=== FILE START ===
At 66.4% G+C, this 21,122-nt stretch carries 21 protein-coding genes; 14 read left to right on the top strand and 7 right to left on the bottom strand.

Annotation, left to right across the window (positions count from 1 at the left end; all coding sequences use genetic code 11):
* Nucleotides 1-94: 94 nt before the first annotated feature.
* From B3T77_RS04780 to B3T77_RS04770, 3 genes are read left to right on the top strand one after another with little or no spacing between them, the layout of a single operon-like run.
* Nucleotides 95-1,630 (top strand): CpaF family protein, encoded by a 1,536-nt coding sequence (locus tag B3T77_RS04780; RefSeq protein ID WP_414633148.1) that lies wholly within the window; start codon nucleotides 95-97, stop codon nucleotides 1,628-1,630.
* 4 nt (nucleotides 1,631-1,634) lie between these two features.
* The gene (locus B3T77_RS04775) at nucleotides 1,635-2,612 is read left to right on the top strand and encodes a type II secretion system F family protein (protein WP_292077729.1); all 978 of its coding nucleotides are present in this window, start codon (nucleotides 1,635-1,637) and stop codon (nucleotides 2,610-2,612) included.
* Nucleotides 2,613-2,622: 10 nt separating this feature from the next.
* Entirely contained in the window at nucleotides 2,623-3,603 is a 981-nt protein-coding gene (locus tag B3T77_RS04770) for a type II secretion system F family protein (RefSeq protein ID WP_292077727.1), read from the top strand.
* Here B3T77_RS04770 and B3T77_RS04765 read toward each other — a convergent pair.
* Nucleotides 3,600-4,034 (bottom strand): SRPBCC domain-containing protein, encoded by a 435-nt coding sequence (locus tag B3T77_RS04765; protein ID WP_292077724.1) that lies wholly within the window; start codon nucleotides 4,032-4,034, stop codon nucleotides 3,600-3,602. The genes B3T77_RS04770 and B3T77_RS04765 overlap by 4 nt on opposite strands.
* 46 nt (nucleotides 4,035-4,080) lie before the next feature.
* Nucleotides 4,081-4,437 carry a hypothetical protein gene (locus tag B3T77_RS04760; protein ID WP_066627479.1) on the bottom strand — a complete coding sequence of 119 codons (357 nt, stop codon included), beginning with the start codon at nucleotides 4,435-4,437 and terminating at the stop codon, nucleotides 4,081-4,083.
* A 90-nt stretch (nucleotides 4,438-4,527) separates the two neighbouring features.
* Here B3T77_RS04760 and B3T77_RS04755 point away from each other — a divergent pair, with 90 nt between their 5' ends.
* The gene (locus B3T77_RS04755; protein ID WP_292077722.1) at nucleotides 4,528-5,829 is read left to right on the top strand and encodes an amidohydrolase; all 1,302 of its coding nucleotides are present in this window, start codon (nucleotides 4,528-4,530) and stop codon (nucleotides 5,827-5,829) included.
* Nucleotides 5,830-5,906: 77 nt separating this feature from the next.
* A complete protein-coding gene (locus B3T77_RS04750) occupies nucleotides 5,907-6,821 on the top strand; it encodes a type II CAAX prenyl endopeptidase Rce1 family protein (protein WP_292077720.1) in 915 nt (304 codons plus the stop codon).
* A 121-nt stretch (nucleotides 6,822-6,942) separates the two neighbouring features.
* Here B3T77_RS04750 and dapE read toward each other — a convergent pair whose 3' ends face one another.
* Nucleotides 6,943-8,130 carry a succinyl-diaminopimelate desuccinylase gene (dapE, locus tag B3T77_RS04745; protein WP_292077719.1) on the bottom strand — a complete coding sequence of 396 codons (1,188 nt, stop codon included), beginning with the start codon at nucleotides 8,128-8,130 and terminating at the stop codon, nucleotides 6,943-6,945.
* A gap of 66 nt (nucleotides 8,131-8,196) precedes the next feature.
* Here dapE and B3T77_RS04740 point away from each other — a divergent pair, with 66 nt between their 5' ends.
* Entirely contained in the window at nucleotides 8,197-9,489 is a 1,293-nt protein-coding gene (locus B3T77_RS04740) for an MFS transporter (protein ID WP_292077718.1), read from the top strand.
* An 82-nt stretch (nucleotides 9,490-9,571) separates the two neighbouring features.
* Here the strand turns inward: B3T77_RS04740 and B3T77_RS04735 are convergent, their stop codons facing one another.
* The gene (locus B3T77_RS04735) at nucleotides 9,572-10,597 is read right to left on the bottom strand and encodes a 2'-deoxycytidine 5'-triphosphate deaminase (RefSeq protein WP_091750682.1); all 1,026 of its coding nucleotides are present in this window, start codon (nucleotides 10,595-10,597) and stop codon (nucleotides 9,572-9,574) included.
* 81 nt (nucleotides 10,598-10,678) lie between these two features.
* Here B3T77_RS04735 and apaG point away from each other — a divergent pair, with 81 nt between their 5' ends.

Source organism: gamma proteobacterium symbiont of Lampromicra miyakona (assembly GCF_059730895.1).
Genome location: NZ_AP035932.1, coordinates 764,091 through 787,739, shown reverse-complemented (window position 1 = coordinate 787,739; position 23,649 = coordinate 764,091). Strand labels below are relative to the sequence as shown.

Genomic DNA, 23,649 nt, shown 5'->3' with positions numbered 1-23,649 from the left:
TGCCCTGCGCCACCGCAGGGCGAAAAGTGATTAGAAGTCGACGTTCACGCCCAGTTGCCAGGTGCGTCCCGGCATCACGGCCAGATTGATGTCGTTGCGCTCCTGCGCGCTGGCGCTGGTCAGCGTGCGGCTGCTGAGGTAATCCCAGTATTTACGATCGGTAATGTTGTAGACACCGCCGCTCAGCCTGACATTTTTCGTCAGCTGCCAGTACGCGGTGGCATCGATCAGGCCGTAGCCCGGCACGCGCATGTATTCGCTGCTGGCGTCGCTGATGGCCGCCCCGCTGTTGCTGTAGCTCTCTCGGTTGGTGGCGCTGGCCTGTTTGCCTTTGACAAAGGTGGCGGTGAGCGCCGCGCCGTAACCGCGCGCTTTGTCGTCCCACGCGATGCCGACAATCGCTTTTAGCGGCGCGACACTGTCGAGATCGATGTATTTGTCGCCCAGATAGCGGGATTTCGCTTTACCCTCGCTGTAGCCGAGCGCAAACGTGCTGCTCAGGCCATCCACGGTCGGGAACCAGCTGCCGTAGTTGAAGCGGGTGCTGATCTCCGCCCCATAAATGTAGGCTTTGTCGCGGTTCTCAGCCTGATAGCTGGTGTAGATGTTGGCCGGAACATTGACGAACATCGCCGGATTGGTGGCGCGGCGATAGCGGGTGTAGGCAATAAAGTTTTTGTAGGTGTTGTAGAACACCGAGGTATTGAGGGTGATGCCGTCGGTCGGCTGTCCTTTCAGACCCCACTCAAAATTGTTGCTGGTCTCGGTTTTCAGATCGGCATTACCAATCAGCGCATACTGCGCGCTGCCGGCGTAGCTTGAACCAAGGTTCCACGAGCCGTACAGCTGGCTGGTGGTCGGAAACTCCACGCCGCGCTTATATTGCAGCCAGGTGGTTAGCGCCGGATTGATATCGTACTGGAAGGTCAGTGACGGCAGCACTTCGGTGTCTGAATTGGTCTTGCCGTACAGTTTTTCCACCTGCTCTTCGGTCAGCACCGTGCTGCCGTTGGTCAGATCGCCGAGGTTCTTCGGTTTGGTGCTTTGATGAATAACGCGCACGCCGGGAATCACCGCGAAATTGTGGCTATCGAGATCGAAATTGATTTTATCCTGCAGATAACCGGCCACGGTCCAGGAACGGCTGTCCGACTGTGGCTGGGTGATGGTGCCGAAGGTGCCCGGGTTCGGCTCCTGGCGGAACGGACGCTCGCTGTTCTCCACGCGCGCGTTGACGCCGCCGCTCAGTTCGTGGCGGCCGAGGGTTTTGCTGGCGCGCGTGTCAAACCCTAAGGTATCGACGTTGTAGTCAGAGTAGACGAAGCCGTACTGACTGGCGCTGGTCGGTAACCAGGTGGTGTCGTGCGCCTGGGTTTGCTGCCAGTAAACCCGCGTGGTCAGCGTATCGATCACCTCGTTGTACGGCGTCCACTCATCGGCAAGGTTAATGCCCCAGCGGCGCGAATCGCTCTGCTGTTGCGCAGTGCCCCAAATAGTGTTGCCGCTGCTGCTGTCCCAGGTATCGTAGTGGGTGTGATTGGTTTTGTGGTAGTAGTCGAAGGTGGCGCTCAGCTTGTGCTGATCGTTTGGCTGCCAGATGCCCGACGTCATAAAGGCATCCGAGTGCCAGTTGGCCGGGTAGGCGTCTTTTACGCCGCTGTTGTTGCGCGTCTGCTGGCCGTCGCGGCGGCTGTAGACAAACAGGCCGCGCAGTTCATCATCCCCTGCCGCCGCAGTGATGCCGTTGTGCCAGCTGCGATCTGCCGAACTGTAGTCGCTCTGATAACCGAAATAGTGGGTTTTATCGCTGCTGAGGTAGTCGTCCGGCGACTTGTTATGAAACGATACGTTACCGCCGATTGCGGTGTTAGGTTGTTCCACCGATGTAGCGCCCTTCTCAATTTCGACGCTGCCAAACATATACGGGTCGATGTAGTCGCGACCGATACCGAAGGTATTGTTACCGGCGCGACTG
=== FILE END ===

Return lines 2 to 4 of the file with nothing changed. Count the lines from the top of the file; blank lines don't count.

Annotation, left to right across the window (positions count from 1 at the left end; all coding sequences use genetic code 11):
* Nucleotides 1-94: 94 nt before the first annotated feature.
* From B3T77_RS04780 to B3T77_RS04770, 3 genes are read left to right on the top strand one after another with little or no spacing between them, the layout of a single operon-like run.